One of the scariest items we faced in the process of planning our 1:1 iPad implementation was deployment. Or, more simply, how do we get 665 iPads into the hands of our students as quickly and efficiently as possible?
What follows is a summary of what we did in the event that it might be useful to someone else embarking on this journey.
One Night Only
Early on we had to decide if we could distribute more than 600 devices in only one night. The short answer? We could and we did. The line looked long early on, but reports from our parents were that most folks were in and out in 20-30 minutes and no one waited more than 45.
It also helped that we “front-loaded” with as many parents as we could. This included sending out the Responsible Use Policy via email, on our web page, on our Facebook, and any other place we could post it. It also meant encouraging kids and families to sign up for an Apple ID (or bring the password for an existing Apple ID) before they arrived on campus for iPad Night.
Divide and Conquer
We decided that in order to move families through the process as quickly as possible, we needed to really break down the key components into bite-sized chunks that could be divided up among staff members with specific skills. For example, not a lot of technical know-how was required to collect signed use policies or distribute app “redeem” codes. A high-level of iPad proficiency was needed, on the other hand, to troubleshoot iCloud backup and network issues. And a whole other level of skill (or an advanced degree in mechanical engineering) was beneficial to those assisting students in outfitting their iPads with an Otterbox case.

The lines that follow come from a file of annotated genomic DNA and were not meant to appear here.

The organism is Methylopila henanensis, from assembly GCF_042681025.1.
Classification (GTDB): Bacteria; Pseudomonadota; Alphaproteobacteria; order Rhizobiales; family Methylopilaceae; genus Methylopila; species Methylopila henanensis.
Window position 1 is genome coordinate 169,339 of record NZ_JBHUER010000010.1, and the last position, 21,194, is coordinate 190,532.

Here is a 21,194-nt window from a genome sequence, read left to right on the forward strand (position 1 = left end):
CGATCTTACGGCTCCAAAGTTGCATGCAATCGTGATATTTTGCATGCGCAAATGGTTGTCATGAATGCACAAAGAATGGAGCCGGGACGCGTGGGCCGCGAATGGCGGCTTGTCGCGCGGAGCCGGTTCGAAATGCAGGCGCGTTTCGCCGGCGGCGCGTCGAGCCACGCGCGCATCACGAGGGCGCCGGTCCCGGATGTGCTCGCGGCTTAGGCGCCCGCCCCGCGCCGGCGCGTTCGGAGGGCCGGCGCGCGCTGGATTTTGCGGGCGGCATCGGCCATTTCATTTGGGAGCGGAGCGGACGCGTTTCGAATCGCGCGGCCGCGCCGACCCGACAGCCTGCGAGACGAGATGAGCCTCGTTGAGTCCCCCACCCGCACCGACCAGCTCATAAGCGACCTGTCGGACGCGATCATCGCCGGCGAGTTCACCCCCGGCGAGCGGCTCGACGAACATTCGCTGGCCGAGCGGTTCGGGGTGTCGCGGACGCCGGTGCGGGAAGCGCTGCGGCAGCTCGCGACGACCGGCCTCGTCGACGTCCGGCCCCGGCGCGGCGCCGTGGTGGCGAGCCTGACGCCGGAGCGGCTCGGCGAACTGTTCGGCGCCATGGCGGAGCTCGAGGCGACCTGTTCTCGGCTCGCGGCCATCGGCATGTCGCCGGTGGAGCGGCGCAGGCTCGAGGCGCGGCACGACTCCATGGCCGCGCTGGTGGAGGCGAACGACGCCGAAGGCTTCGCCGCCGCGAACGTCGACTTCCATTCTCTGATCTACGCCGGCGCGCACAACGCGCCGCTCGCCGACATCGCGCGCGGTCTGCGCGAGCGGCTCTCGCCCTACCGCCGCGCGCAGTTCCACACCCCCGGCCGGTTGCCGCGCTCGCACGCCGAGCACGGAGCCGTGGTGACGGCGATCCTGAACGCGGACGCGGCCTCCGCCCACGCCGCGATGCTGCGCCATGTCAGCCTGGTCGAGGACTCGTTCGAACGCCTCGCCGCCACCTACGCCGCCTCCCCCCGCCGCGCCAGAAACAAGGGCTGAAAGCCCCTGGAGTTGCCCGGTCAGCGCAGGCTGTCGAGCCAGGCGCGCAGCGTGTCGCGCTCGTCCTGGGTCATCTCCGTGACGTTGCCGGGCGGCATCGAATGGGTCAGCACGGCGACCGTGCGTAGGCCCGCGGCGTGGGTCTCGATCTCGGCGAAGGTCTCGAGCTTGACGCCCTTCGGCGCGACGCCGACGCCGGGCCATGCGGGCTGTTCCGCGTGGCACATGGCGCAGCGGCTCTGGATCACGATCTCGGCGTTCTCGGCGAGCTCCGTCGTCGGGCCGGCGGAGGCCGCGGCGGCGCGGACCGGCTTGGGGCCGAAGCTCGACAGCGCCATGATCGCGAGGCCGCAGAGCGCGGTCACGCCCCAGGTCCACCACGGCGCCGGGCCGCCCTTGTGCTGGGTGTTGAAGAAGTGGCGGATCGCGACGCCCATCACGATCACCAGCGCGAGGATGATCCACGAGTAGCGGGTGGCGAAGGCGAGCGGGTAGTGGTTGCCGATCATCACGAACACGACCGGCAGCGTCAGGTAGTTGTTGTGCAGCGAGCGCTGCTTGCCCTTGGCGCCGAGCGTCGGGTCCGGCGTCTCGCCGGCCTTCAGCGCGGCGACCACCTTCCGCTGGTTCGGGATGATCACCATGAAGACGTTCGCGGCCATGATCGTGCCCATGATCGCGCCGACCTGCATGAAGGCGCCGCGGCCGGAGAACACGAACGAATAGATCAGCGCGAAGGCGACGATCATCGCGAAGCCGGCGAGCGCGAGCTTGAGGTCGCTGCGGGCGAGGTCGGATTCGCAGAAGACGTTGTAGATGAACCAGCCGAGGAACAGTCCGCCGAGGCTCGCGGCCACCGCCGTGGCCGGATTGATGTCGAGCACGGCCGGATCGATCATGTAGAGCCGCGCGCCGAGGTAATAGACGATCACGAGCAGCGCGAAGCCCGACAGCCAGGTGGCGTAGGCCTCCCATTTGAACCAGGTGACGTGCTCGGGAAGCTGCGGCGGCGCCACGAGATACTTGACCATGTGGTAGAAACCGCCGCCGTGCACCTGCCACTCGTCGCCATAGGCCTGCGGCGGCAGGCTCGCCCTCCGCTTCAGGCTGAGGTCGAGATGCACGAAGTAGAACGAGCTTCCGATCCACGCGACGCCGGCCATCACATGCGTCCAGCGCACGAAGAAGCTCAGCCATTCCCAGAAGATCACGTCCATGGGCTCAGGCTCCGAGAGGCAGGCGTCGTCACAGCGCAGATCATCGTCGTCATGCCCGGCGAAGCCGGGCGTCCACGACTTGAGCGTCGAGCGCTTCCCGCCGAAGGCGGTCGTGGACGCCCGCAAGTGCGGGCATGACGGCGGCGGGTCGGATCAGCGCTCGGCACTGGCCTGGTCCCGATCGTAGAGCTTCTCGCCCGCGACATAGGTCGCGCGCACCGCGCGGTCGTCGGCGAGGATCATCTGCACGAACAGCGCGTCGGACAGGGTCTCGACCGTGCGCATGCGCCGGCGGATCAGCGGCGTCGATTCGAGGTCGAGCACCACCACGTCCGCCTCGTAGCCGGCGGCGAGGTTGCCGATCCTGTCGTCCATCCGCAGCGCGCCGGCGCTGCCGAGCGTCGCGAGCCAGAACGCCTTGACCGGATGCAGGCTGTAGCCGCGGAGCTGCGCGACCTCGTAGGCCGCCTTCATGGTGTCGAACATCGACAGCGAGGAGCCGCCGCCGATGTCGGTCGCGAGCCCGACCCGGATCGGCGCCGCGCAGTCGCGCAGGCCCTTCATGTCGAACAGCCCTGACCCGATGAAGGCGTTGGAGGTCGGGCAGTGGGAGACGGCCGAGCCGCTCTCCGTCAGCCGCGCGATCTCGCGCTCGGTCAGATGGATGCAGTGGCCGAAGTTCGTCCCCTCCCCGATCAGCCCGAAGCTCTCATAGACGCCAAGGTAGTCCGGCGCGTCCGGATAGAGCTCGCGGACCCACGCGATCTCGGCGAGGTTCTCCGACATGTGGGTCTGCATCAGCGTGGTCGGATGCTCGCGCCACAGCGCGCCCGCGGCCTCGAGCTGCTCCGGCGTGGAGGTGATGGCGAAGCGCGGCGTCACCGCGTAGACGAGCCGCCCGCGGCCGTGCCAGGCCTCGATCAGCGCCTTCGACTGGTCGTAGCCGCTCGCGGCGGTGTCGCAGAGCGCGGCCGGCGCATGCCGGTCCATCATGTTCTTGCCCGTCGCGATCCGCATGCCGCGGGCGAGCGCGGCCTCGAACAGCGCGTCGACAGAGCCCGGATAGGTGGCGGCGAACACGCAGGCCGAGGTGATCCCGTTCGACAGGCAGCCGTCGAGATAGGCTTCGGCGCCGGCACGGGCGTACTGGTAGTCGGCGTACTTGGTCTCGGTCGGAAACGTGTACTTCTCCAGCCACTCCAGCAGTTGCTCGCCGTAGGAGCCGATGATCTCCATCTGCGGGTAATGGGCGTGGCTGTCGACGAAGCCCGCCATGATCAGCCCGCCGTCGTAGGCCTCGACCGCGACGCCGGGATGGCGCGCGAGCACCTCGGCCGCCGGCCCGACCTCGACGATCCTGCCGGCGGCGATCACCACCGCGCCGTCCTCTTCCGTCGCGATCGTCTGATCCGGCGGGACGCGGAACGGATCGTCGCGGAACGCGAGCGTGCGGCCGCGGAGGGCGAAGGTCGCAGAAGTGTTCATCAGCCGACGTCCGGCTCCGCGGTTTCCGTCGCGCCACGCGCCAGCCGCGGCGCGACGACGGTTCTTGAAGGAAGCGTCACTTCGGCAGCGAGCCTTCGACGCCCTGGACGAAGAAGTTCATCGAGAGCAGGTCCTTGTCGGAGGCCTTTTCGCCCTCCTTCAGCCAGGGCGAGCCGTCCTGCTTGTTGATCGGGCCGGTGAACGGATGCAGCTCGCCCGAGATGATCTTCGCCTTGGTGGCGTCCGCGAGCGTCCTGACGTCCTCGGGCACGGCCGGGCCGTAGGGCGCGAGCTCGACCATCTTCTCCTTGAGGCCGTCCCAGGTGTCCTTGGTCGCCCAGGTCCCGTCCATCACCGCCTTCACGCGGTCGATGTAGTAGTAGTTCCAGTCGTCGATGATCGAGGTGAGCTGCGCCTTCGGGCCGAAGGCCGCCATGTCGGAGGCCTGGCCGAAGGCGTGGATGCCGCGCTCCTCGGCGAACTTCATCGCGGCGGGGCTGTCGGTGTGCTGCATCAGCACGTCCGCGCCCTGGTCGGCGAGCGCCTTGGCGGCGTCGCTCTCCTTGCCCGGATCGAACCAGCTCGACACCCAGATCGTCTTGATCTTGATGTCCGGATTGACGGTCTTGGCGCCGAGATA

Stations and Rotations
In order to make the deployment run as smoothly as possible, we had families move through seven stations; five stations were required and two were optional. In addition to the station personnel, the most “elite” techies on our staff became rovers. To keep any one station from becoming bogged down with a specific, individual problem, the rovers were available to pull folks aside and troubleshoot with them individually while the line continued to flow.
For Next Time
- Make sure you let Apple know that you’ll be registering folks for Apple IDs from your site. What happens when you try to sign up hundreds of folks for Apple IDs from one IP? Apple shuts it down.
- Even if you’ve done the above, make sure Apple has the entire range of public IP addresses used by your district.
I know we didn’t get things exactly right, but it was smoother than I expected. Please hit me up via the Contact page or Twitter if our experience can help you in any way!